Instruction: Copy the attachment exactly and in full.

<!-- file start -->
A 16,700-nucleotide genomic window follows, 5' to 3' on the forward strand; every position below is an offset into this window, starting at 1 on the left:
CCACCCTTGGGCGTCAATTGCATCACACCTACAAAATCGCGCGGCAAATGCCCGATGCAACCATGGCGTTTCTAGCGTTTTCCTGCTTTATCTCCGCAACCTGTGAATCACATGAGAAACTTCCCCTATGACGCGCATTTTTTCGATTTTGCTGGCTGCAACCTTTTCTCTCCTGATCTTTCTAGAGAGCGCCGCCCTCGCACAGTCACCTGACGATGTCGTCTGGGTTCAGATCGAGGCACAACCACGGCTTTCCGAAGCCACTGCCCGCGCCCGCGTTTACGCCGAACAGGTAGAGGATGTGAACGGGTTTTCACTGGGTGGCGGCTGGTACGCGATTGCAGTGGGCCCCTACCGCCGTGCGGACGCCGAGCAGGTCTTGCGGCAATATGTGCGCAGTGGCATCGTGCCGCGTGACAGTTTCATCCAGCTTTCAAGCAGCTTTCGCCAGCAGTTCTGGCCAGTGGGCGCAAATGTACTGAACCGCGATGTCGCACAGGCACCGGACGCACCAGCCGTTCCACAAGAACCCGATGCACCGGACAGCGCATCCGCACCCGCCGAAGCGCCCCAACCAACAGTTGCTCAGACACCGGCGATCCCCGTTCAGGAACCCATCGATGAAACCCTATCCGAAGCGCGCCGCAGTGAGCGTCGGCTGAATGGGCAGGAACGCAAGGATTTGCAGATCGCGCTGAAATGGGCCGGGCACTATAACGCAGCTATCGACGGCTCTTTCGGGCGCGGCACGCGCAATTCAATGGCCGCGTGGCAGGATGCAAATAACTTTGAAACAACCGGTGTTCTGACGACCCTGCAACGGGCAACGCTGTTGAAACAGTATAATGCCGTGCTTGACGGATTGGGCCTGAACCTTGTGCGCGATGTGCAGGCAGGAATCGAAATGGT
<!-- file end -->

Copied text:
A 16,700-nucleotide genomic window follows, 5' to 3' on the forward strand; every position below is an offset into this window, starting at 1 on the left:
CCACCCTTGGGCGTCAATTGCATCACACCTACAAAATCGCGCGGCAAATGCCCGATGCAACCATGGCGTTTCTAGCGTTTTCCTGCTTTATCTCCGCAACCTGTGAATCACATGAGAAACTTCCCCTATGACGCGCATTTTTTCGATTTTGCTGGCTGCAACCTTTTCTCTCCTGATCTTTCTAGAGAGCGCCGCCCTCGCACAGTCACCTGACGATGTCGTCTGGGTTCAGATCGAGGCACAACCACGGCTTTCCGAAGCCACTGCCCGCGCCCGCGTTTACGCCGAACAGGTAGAGGATGTGAACGGGTTTTCACTGGGTGGCGGCTGGTACGCGATTGCAGTGGGCCCCTACCGCCGTGCGGACGCCGAGCAGGTCTTGCGGCAATATGTGCGCAGTGGCATCGTGCCGCGTGACAGTTTCATCCAGCTTTCAAGCAGCTTTCGCCAGCAGTTCTGGCCAGTGGGCGCAAATGTACTGAACCGCGATGTCGCACAGGCACCGGACGCACCAGCCGTTCCACAAGAACCCGATGCACCGGACAGCGCATCCGCACCCGCCGAAGCGCCCCAACCAACAGTTGCTCAGACACCGGCGATCCCCGTTCAGGAACCCATCGATGAAACCCTATCCGAAGCGCGCCGCAGTGAGCGTCGGCTGAATGGGCAGGAACGCAAGGATTTGCAGATCGCGCTGAAATGGGCCGGGCACTATAACGCAGCTATCGACGGCTCTTTCGGGCGCGGCACGCGCAATTCAATGGCCGCGTGGCAGGATGCAAATAACTTTGAAACAACCGGTGTTCTGACGACCCTGCAACGGGCAACGCTGTTGAAACAGTATAATGCCGTGCTTGACGGATTGGGCCTGAACCTTGTGCGCGATGTGCAGGCAGGAATCGAAATGGT